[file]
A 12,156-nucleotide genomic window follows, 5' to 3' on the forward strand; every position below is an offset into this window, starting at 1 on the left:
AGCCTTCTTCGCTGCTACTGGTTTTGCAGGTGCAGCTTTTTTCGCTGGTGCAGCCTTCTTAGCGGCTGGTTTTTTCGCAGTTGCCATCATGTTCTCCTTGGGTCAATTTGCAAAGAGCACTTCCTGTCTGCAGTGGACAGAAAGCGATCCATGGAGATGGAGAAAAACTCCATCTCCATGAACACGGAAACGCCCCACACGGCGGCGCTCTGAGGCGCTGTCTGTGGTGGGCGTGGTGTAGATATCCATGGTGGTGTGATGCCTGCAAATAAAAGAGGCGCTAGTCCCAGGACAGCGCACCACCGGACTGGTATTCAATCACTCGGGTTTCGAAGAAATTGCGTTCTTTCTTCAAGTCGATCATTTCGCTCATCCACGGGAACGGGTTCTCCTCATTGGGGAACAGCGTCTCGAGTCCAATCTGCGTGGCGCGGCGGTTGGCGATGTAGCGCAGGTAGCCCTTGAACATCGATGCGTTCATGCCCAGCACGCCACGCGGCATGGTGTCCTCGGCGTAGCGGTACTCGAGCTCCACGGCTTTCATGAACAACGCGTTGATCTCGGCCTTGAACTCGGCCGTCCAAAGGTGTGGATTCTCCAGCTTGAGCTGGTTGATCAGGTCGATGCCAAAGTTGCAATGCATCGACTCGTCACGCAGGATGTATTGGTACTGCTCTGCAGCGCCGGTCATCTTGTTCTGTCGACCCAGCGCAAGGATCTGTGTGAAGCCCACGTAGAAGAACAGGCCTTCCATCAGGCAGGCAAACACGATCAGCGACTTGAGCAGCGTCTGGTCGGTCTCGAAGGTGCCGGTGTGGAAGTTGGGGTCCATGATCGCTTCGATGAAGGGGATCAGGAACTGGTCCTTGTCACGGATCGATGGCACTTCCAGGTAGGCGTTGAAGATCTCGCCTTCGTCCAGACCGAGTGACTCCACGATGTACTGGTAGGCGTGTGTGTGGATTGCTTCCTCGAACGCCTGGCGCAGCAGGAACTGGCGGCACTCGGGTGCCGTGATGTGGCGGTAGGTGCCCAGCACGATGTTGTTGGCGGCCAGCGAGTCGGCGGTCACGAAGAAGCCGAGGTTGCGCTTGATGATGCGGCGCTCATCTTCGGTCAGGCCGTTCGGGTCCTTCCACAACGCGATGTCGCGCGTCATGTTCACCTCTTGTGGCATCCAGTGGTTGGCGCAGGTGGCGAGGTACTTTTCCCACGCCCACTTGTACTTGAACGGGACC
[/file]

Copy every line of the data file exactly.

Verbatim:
A 12,156-nucleotide genomic window follows, 5' to 3' on the forward strand; every position below is an offset into this window, starting at 1 on the left:
AGCCTTCTTCGCTGCTACTGGTTTTGCAGGTGCAGCTTTTTTCGCTGGTGCAGCCTTCTTAGCGGCTGGTTTTTTCGCAGTTGCCATCATGTTCTCCTTGGGTCAATTTGCAAAGAGCACTTCCTGTCTGCAGTGGACAGAAAGCGATCCATGGAGATGGAGAAAAACTCCATCTCCATGAACACGGAAACGCCCCACACGGCGGCGCTCTGAGGCGCTGTCTGTGGTGGGCGTGGTGTAGATATCCATGGTGGTGTGATGCCTGCAAATAAAAGAGGCGCTAGTCCCAGGACAGCGCACCACCGGACTGGTATTCAATCACTCGGGTTTCGAAGAAATTGCGTTCTTTCTTCAAGTCGATCATTTCGCTCATCCACGGGAACGGGTTCTCCTCATTGGGGAACAGCGTCTCGAGTCCAATCTGCGTGGCGCGGCGGTTGGCGATGTAGCGCAGGTAGCCCTTGAACATCGATGCGTTCATGCCCAGCACGCCACGCGGCATGGTGTCCTCGGCGTAGCGGTACTCGAGCTCCACGGCTTTCATGAACAACGCGTTGATCTCGGCCTTGAACTCGGCCGTCCAAAGGTGTGGATTCTCCAGCTTGAGCTGGTTGATCAGGTCGATGCCAAAGTTGCAATGCATCGACTCGTCACGCAGGATGTATTGGTACTGCTCTGCAGCGCCGGTCATCTTGTTCTGTCGACCCAGCGCAAGGATCTGTGTGAAGCCCACGTAGAAGAACAGGCCTTCCATCAGGCAGGCAAACACGATCAGCGACTTGAGCAGCGTCTGGTCGGTCTCGAAGGTGCCGGTGTGGAAGTTGGGGTCCATGATCGCTTCGATGAAGGGGATCAGGAACTGGTCCTTGTCACGGATCGATGGCACTTCCAGGTAGGCGTTGAAGATCTCGCCTTCGTCCAGACCGAGTGACTCCACGATGTACTGGTAGGCGTGTGTGTGGATTGCTTCCTCGAACGCCTGGCGCAGCAGGAACTGGCGGCACTCGGGTGCCGTGATGTGGCGGTAGGTGCCCAGCACGATGTTGTTGGCGGCCAGCGAGTCGGCGGTCACGAAGAAGCCGAGGTTGCGCTTGATGATGCGGCGCTCATCTTCGGTCAGGCCGTTCGGGTCCTTCCACAACGCGATGTCGCGCGTCATGTTCACCTCTTGTGGCATCCAGTGGTTGGCGCAGGTGGCGAGGTACTTTTCCCACGCCCACTTGTACTTGAACGGGACC